Integration Problem: Solving an Equation with e

  • Thread starter Melawrghk
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In summary, the original integral can be solved by first factoring the denominator and then expressing it as a sum of two fractions. After finding the values for A and B, the integral can be rewritten in terms of u=e^2t and solved through partial fractions. This leads to a final integral that can be easily integrated.
  • #1
Melawrghk
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Homework Statement


[tex]\int \frac{2e^{2t}*dt}{e^{4t}+12e^{2t}+32}[/tex]

The Attempt at a Solution


I factored the denominator, getting (e2t+4)(e2t+8), from that I was able to express the original equation in terms of two fractions:
[tex]\int \frac{A}{e^{2t}+4}[/tex]+[tex]\frac{B}{e^{2t}+8}[/tex]

I then found A to be -2 and B=4.

But when I put those back into the original equations, I still have integrals that have an 'e' on the bottom and I don't know what to do next...

Any help is appreciated.
 
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  • #2
Put u=e2t, and then split into partial fractions.
 
  • #3
More partial fractions? But I can't. u+4 doesn't factor...?
 
  • #4
Melawrghk said:
More partial fractions? But I can't. u+4 doesn't factor...?

[tex]
\int \frac{2e^{2t}}{e^{4t}+12e^{2t}+32}dt
[/tex]

u=e^2t => du/2 =e^2t dt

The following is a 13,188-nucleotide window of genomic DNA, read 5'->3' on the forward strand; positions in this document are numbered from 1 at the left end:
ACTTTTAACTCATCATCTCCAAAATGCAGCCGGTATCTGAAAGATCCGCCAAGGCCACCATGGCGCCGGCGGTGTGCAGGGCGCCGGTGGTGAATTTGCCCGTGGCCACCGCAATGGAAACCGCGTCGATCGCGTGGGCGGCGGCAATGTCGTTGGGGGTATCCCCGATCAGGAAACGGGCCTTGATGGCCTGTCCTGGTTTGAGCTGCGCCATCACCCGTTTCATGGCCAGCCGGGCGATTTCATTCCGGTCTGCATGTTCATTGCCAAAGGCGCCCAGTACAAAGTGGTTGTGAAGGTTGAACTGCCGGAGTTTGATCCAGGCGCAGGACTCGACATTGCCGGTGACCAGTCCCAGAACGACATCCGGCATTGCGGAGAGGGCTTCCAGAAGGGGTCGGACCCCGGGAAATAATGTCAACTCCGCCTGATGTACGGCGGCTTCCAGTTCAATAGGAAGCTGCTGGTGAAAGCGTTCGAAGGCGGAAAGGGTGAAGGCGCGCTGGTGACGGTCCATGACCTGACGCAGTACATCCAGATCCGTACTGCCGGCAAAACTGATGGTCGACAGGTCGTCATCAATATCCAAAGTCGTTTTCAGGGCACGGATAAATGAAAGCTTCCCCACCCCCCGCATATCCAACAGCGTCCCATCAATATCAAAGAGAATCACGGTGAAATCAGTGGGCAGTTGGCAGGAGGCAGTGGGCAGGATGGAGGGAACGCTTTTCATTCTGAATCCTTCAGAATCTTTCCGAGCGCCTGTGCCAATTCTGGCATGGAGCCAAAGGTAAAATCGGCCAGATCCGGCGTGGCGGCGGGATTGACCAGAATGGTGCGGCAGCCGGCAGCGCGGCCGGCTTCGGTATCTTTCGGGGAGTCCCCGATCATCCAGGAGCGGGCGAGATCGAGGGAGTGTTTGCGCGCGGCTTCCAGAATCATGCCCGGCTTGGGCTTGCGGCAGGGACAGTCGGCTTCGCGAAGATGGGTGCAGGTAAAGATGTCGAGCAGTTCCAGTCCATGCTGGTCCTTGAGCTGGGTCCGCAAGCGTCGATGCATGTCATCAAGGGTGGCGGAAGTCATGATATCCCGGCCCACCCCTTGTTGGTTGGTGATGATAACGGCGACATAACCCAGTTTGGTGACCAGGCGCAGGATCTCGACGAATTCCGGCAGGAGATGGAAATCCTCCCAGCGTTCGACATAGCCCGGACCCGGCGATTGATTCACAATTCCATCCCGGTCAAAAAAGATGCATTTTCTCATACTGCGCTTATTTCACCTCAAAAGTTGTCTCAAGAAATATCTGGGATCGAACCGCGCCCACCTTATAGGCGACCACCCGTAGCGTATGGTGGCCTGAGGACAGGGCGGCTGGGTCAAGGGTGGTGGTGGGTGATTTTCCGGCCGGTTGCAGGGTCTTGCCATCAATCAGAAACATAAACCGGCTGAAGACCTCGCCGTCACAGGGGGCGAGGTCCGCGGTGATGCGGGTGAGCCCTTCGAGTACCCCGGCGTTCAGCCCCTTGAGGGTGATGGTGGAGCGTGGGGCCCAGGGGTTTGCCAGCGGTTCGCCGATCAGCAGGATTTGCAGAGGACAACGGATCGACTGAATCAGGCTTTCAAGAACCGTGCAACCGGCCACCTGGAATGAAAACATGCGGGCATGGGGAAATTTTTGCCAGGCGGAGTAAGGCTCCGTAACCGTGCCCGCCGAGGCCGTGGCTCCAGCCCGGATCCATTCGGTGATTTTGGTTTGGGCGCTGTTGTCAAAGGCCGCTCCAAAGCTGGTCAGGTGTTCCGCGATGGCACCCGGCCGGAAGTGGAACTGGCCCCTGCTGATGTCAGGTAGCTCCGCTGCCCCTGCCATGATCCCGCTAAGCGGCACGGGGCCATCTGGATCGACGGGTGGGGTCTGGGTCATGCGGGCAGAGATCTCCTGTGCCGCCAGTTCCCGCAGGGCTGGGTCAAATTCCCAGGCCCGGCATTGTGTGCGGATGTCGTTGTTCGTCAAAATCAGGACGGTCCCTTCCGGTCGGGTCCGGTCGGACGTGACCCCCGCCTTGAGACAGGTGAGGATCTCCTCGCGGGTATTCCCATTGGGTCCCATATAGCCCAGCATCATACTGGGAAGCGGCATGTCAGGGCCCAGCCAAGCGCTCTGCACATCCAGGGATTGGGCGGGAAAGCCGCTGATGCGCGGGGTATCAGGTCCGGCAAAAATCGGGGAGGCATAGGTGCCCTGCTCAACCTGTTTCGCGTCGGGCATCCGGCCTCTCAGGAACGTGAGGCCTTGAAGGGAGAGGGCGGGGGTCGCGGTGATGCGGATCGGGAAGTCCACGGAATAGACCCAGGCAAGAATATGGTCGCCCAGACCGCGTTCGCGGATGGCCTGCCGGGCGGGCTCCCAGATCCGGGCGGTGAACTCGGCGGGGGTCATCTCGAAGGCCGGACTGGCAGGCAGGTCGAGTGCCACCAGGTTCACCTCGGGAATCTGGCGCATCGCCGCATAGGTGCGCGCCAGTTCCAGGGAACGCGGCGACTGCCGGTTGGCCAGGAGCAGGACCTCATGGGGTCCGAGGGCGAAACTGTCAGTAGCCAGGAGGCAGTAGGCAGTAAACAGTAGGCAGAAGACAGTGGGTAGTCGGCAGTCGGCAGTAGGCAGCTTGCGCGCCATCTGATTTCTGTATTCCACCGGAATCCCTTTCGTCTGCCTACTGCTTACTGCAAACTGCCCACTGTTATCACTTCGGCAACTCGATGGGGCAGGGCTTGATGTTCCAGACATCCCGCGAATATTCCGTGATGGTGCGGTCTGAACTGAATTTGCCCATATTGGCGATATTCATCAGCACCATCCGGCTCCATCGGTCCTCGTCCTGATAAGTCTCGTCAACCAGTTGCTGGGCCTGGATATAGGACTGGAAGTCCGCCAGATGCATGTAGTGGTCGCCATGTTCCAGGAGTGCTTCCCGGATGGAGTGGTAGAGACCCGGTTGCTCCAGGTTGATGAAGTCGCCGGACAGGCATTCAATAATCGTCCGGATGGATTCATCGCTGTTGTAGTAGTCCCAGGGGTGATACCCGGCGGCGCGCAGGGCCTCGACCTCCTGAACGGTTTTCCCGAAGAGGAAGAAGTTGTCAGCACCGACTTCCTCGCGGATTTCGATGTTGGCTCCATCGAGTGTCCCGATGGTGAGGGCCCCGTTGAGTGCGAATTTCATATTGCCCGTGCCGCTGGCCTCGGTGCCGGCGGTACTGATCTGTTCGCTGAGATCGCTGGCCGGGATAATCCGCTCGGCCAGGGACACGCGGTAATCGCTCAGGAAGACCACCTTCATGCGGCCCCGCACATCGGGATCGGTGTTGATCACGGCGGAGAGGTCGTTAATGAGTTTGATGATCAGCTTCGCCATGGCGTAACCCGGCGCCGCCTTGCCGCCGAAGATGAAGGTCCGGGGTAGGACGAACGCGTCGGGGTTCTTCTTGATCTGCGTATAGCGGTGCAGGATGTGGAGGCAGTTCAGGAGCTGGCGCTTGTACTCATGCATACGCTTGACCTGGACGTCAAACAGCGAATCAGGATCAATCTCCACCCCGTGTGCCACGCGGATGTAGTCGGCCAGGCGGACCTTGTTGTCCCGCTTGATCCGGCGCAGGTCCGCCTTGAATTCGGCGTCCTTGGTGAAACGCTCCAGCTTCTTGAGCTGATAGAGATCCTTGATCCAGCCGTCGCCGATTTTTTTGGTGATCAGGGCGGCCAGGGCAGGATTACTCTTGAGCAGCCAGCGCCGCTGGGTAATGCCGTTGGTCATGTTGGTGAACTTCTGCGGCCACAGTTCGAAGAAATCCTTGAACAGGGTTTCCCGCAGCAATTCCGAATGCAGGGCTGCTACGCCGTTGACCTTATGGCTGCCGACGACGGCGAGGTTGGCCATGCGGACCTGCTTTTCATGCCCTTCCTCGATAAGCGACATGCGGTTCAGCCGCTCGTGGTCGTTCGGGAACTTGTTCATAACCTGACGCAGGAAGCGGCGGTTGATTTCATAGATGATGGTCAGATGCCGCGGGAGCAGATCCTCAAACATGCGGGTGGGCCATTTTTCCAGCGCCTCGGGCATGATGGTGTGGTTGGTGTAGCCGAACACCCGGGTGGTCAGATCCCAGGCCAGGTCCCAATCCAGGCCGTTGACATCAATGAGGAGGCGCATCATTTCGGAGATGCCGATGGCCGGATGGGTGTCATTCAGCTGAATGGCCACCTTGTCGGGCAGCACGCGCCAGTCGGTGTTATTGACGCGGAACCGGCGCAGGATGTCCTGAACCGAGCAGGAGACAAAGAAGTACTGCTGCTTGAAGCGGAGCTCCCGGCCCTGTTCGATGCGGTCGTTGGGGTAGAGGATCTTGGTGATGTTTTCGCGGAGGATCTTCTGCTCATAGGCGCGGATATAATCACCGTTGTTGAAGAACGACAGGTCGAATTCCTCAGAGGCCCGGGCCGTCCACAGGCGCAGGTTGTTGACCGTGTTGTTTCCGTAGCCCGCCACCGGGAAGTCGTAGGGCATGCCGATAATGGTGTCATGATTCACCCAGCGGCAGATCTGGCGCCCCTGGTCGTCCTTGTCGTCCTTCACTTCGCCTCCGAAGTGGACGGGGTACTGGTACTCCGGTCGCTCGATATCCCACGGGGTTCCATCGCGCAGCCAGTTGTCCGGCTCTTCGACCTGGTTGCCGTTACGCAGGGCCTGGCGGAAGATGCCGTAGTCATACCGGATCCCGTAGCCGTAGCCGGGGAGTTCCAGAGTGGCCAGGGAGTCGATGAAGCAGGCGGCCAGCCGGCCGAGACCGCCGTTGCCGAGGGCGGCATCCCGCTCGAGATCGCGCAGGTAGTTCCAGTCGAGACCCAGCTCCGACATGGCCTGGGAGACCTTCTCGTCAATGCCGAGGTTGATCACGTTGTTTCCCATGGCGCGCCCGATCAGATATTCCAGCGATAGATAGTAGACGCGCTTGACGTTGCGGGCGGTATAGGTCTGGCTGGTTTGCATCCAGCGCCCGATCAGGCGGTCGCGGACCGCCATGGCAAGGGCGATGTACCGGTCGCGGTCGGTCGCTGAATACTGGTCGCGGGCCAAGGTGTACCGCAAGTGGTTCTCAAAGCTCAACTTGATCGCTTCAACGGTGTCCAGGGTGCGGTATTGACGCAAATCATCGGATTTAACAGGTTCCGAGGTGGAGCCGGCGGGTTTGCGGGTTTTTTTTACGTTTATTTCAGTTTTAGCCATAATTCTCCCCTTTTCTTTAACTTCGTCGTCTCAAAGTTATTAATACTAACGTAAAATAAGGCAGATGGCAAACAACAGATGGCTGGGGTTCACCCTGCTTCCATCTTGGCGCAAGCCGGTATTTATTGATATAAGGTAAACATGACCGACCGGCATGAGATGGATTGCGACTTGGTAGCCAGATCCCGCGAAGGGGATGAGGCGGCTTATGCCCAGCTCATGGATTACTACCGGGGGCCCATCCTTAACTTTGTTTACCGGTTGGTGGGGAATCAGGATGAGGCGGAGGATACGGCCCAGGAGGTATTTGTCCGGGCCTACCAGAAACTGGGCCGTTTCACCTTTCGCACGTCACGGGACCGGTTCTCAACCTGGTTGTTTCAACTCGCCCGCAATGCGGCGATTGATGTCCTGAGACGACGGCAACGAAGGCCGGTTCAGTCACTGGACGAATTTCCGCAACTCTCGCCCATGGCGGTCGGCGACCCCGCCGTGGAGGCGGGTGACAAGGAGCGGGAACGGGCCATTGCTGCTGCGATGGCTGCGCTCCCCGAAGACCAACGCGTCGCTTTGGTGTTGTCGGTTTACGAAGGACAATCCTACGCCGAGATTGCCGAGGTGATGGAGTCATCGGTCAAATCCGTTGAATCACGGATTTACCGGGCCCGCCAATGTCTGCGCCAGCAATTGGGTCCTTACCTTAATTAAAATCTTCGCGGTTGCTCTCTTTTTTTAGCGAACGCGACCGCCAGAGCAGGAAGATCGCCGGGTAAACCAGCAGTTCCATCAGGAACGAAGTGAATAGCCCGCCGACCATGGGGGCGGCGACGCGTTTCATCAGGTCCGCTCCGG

[tex]\int \frac{2e^{2t}}{e^{4t}+12e^{2t}+32}dt \equiv \frac{1}{2} \int \frac{1}{u^2+12u+32} du[/tex]

Now do partial fractions.
 
  • #5
I already did. It's in my procedure...
 
  • #6
Then you'd simply have to integrate

[tex]\frac{1}{8} \int (\frac{1}{u+4} - \frac{1}{u+8})du[/tex]
 

Related to Integration Problem: Solving an Equation with e

1. What is the general process for solving an equation with e?

The general process for solving an equation with e is to first isolate the term containing e on one side of the equation. Then, take the natural logarithm of both sides to eliminate the e. Finally, solve for the remaining variable.

2. How do I know when to use the natural logarithm when solving an equation with e?

You should use the natural logarithm when the equation contains e as an exponent or when the equation can be rewritten to have e as an exponent. This is because taking the natural logarithm will eliminate the e, making it easier to solve for the variable.

3. Can an equation with e have multiple solutions?

Yes, an equation with e can have multiple solutions. This is because the natural logarithm is a multivalued function, meaning it can have multiple solutions for a given input. Therefore, when solving an equation with e, you should always check for extraneous solutions.

4. Can e be solved for in an equation?

No, e cannot be solved for in an equation. This is because e is a constant, representing a specific numerical value (approximately 2.71828). It is not a variable that can be solved for.

5. Are there any specific rules for solving an equation with e?

Yes, there are a few rules to keep in mind when solving an equation with e. First, the natural logarithm of a negative number is undefined, so any solutions that result in a negative number under the natural logarithm should be discarded. Additionally, when taking the natural logarithm of both sides, the result should be simplified to the form "x = ...".

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